I have without ceasing the horrible sensation of some danger threatening me, the apprehension of some coming misfortune or of approaching death, a presentiment which is no doubt, an attack of some illness still unnamed, which germinates in the flesh and in the blood. I have just come from consulting my medical man, for I can no longer get any sleep. He found that my pulse was high, my eyes dilated, my nerves highly strung, but no alarming symptoms.

I must have a course of shower baths and of bromide of potassium. No change! My state is really very peculiar. As the evening comes on, an incomprehensible feeling of disquietude seizes me, just as if night concealed some terrible menace toward me.

I dine quickly, and then try to read, but I do not understand the words, and can scarcely distinguish the letters. Then I walk up and down my drawing-room, oppressed by a feeling of confused and irresistible fear, a fear of sleep and a fear of my bed. About ten o'clock I go up to my room. As soon as I have entered I lock and bolt the door. I am frightened - of what? Up till the present time I have been frightened of nothing.

I open my cupboards, and look under my bed; I listen - I listen - to what? How strange it is that a simple feeling of discomfort, of impeded or heightened circulation, perhaps the irritation of a nervous center, a slight congestion, a small disturbance in the imperfect and delicate functions of our living machinery, can turn the most light-hearted of men into a melancholy one, and make a coward of the bravest?

Then, I go to bed, and I wait for sleep as a man might wait for the executioner. I wait for its coming with dread, and my heart beats and my legs tremble, while my whole body shivers beneath the warmth of the bedclothes, until the moment when I suddenly fall asleep, as a man throws himself into a pool of stagnant water in order to drown.

I do not feel this perfidious sleep coming over me as I used to, but a sleep which is close to me and watching me, which is going to seize me by the head, to close my eyes and annihilate me. I sleep - a long time - two or three hours perhaps - then a dream - no - a nightmare lays hold on me.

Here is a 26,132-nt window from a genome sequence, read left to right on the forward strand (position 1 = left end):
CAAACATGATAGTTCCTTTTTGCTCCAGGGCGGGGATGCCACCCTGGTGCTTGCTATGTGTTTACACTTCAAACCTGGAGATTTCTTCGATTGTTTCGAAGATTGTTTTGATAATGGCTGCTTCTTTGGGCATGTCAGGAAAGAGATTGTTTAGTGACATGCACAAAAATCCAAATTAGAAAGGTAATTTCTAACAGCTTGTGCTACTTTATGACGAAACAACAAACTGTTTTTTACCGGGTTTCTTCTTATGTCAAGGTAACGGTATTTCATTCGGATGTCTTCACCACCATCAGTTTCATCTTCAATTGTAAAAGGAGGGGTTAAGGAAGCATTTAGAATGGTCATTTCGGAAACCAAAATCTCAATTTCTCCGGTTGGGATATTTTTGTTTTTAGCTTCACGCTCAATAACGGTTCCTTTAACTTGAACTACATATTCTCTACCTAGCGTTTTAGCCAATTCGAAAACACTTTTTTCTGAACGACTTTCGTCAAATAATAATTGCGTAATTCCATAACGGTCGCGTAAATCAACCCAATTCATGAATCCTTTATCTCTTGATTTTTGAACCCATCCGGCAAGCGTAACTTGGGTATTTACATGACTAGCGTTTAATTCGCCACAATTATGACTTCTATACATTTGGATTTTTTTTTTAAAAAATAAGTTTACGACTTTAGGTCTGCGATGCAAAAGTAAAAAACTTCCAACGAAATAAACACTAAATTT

I feel that I am in bed and asleep - I feel it and I know it - and I feel also that somebody is coming close to me, is looking at me, touching me, is getting on to my bed, is kneeling on my chest, is taking my neck between his hands and squeezing it - squeezing it with all his might in order to strangle me.

I struggle, bound by that terrible powerlessness which paralyzes us in our dreams; I try to cry out - but I cannot; I want to move - I cannot; I try, with the most violent efforts and out of breath, to turn over and throw off this being which is crushing and suffocating me - I cannot!

And then suddenly I wake up, shaken and bathed in perspiration; I light a candle and find that I am alone, and after that crisis, which occurs every night, I at length fall asleep and slumber tranquilly till morning. June 2. My state has grown worse. What is the matter with me? The bromide does me no good, and the shower-baths have no effect whatever. Sometimes, in order to tire myself out, though I am fatigued enough already, I go for a walk in the forest of Roumare.

I used to think at first that the fresh light and soft air, impregnated with the odor of herbs and leaves, would instill new life into my veins and impart fresh energy to my heart. One day I turned into a broad ride in the wood, and then I diverged toward La Bouille, through a narrow path, between two rows of exceedingly tall trees, which placed a thick, green, almost black roof between the sky and me.

A sudden shiver ran through me, not a cold shiver, but a shiver of agony, and so I hastened my steps, uneasy at being alone in the wood, frightened stupidly and without reason, at the profound solitude. Suddenly it seemed as if I were being followed, that somebody was walking at my heels, close, quite close to me, near enough to touch me.

I turned round suddenly, but I was alone. I saw nothing behind me except the straight, broad ride, empty and bordered by high trees, horribly empty; on the other side also it extended until it was lost in the distance, and looked just the same - terrible. I closed my eyes.

And then I began to turn round on one heel very quickly, just like a top. I nearly fell down, and opened my eyes; the trees were dancing round me and the earth heaved; I was obliged to sit down. Then, ah! I no longer remembered how I had come! What a strange idea! What a strange, strange idea!